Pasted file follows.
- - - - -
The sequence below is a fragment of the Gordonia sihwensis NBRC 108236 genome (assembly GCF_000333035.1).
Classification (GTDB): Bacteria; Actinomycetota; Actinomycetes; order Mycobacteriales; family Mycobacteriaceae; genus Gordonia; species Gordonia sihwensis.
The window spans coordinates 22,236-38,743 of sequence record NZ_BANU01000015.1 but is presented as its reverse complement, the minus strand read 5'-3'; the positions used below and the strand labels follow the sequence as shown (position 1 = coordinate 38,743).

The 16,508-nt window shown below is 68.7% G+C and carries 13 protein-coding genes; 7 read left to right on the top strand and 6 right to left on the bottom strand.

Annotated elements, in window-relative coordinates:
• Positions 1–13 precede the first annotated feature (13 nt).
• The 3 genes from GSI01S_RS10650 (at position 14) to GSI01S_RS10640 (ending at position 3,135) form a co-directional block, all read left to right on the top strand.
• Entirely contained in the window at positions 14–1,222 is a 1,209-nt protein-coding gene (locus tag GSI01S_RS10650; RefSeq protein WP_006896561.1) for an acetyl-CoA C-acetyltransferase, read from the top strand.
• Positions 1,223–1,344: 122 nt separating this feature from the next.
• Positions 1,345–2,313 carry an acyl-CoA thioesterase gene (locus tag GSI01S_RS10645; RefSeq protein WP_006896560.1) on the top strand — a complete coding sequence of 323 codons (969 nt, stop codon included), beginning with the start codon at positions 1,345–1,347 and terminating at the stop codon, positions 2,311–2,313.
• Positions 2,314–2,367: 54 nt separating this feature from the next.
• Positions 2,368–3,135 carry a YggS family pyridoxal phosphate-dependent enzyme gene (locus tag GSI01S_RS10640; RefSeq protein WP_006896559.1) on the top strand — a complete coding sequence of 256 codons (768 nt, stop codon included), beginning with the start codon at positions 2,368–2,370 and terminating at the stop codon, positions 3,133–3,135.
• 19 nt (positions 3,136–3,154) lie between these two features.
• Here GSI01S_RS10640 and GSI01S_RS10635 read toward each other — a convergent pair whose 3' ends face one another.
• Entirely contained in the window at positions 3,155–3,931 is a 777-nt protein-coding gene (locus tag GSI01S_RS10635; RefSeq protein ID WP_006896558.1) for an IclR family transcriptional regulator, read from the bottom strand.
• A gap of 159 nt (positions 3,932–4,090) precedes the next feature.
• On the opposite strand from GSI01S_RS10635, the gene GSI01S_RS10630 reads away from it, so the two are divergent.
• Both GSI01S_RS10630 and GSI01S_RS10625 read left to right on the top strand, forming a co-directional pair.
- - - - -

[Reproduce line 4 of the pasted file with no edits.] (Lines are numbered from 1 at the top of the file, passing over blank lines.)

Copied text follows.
The 16,508-nt window shown below is 68.7% G+C and carries 13 protein-coding genes; 7 read left to right on the top strand and 6 right to left on the bottom strand.